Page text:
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Demystifying skin types

Think you know your skin type? Our experts reveal that it’s not always as clear cut as you might think

To meet the specific needs of your skin and help you choose the right products, it’s essential to identify your skin type. Most camps would deem that skin usually falls into one of four ‘types’ – dry, oily, combination or normal – however, that’s not always the case.

“You can absolutely be more than one skin type,” says Zoe Myers, Owner and Director of Authentic Aesthetics. “Combination skin types are very common with people suffering from an oily t-zone and dry cheeks – but you can also be oily and sensitive or dry and sensitive.

“Many people can also misdiagnose themselves as their lifestyle and misuse of products can cause the skin to feel a certain way when it is not,” she explains. “For example, using cheap high street moisturisers can make the skin feel drier than it really is, as it becomes dependent on the moisturiser for its hydration.”

Skin is an organ and reacts to both our external and internal environments – its condition can change over time due to environmental factors, age, hormones and other health-related issues, as well as the skincare choices you make. “Sensitive skin can be a condition of lifestyle if someone, for example, has had a lot of sun exposure or used very perfumed products,” adds Myers.

The best way to determine your own skin type is to consult a skin specialist who can assess your skin and medical history to help inform which formulas, textures and ingredients will suit you best.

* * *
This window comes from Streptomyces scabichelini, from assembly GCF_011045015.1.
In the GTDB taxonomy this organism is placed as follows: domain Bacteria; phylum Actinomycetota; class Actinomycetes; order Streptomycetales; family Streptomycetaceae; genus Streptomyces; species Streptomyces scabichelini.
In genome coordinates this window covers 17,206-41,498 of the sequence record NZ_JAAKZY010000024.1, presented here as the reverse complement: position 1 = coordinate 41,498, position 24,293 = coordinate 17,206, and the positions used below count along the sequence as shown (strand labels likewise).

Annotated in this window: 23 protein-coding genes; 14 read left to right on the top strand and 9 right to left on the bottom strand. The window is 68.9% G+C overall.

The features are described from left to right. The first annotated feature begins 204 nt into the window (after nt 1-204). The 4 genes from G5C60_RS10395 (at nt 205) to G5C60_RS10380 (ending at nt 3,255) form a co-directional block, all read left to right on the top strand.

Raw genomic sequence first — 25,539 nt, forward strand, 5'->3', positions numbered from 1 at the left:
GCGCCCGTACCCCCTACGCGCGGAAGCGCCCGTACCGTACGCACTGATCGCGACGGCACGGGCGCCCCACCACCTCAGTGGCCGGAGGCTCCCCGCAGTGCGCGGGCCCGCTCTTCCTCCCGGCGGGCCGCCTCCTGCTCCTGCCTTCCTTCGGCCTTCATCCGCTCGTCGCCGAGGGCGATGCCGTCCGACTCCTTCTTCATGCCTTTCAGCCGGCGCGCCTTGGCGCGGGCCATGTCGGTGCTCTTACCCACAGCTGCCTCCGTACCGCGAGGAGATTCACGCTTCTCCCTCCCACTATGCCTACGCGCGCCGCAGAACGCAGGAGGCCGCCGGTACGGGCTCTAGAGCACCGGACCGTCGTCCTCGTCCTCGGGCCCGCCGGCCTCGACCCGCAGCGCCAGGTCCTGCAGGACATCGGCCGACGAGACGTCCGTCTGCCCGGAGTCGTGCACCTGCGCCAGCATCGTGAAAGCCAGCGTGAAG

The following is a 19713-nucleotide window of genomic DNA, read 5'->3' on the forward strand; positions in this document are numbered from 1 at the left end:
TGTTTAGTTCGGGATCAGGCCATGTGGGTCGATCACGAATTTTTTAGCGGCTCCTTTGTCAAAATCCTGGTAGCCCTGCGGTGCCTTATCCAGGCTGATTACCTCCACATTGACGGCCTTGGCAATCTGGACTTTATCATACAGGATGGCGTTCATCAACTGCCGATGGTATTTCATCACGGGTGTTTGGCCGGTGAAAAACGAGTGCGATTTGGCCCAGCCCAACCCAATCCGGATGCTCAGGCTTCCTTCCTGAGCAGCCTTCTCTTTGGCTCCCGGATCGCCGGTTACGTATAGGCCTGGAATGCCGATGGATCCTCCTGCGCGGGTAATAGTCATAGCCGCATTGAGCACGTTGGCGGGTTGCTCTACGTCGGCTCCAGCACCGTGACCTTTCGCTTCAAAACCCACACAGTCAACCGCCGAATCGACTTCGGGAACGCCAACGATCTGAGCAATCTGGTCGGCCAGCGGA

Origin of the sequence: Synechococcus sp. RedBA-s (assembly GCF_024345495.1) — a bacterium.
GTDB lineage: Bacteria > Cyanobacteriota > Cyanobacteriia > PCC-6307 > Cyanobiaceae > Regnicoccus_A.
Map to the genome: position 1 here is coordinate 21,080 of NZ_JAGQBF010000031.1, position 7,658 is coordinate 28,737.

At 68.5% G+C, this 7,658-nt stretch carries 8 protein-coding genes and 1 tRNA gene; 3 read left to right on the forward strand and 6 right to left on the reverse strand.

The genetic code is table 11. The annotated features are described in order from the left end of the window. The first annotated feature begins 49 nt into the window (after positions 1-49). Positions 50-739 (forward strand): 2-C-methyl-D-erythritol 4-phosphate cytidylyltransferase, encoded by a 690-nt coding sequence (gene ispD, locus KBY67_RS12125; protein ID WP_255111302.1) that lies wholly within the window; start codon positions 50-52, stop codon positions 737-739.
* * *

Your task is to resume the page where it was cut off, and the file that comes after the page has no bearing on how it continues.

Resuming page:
Alternatively, there are two simple and effective methods you can try at home. Dina Patel, Lead Clinical Practitioner at The Dorchester Clinic suggests the ‘Cleanse and Wait method.’ “Simply wash your face with a gentle cleanser and wait 30 minutes. Do not apply any products,” she explains.

“Then examine your forehead, nose, chin and cheeks for any shine. If you see no shine you could wait another hour or so and see if your skin feels tight when trying to do any facial expressions. If it does and also easily wrinkles after pressure is applied, you have dry or combination skin. Oily skin will feel smooth.”

Another method is to use a blotting sheet throughout the day, blotting it against different areas of your face especially your t-zone. “Hold the paper to the light to assess. You have oily skin if the sheet is completely saturated, normal skin if there is some oil when you hold the blotting paper to the light, and finally, if there is slight or no oil you have dry skin,” adds Patel.  

With a number of different skin types as well as very specific and individual skin concerns, finding the right regime can be overwhelming. What every skincare routine should have in common, however, is that it should be simple yet very effective, focusing on providing hydration, nourishment and repair and including active ingredients that cover every skin type’s essential needs.

A pH-balanced, gentle and hydrating cleanser, moisturiser and sunscreen are staples for any solid skincare routine, no matter your skin type.